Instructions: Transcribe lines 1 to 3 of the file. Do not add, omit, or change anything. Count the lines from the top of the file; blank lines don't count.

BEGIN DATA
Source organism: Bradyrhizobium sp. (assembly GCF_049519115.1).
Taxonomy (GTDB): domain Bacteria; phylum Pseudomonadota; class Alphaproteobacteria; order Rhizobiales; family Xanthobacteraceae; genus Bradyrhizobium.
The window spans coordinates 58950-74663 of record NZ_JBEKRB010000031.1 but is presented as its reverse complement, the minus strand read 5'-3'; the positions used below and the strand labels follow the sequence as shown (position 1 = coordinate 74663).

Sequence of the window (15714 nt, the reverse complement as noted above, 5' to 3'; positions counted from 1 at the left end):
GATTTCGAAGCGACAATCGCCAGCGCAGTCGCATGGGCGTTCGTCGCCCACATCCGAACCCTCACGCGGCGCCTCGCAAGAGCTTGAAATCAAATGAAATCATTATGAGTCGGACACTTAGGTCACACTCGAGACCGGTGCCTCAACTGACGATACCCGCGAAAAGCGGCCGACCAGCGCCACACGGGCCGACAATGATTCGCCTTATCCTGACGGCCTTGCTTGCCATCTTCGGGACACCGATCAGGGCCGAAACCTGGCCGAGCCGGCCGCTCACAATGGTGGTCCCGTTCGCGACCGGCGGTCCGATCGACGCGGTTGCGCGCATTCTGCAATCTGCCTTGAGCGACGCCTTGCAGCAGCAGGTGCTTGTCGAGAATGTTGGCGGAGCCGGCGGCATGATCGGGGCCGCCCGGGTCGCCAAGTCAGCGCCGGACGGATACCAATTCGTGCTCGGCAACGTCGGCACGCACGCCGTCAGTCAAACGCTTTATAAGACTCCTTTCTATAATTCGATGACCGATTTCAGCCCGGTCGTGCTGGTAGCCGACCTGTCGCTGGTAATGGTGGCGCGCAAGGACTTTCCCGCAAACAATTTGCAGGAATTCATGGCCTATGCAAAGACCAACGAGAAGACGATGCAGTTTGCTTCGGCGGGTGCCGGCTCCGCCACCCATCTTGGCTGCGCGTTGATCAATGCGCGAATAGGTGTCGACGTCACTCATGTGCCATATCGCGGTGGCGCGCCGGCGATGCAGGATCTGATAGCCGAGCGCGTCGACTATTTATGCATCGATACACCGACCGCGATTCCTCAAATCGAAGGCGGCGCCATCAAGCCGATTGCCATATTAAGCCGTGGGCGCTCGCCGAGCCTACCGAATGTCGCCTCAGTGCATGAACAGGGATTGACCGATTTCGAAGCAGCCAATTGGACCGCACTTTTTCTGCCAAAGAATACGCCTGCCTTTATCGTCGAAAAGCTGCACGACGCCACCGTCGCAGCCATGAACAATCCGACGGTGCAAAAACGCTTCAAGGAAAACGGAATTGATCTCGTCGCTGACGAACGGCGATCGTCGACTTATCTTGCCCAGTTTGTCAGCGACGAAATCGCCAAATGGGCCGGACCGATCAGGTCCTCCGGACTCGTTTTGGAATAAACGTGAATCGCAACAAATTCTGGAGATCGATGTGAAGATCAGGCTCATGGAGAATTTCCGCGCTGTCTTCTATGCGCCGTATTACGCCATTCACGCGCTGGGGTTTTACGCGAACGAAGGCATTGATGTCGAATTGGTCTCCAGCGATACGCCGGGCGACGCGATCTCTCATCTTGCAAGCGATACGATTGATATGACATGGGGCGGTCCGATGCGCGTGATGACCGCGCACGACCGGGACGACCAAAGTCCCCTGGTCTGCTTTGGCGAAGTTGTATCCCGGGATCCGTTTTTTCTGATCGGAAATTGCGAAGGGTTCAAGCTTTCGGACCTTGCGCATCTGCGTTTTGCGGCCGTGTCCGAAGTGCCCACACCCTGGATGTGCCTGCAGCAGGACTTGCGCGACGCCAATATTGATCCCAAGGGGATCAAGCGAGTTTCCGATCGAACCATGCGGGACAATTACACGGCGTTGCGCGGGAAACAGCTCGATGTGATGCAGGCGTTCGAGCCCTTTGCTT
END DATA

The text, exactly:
Source organism: Bradyrhizobium sp. (assembly GCF_049519115.1).
Taxonomy (GTDB): domain Bacteria; phylum Pseudomonadota; class Alphaproteobacteria; order Rhizobiales; family Xanthobacteraceae; genus Bradyrhizobium.
The window spans coordinates 58950-74663 of record NZ_JBEKRB010000031.1 but is presented as its reverse complement, the minus strand read 5'-3'; the positions used below and the strand labels follow the sequence as shown (position 1 = coordinate 74663).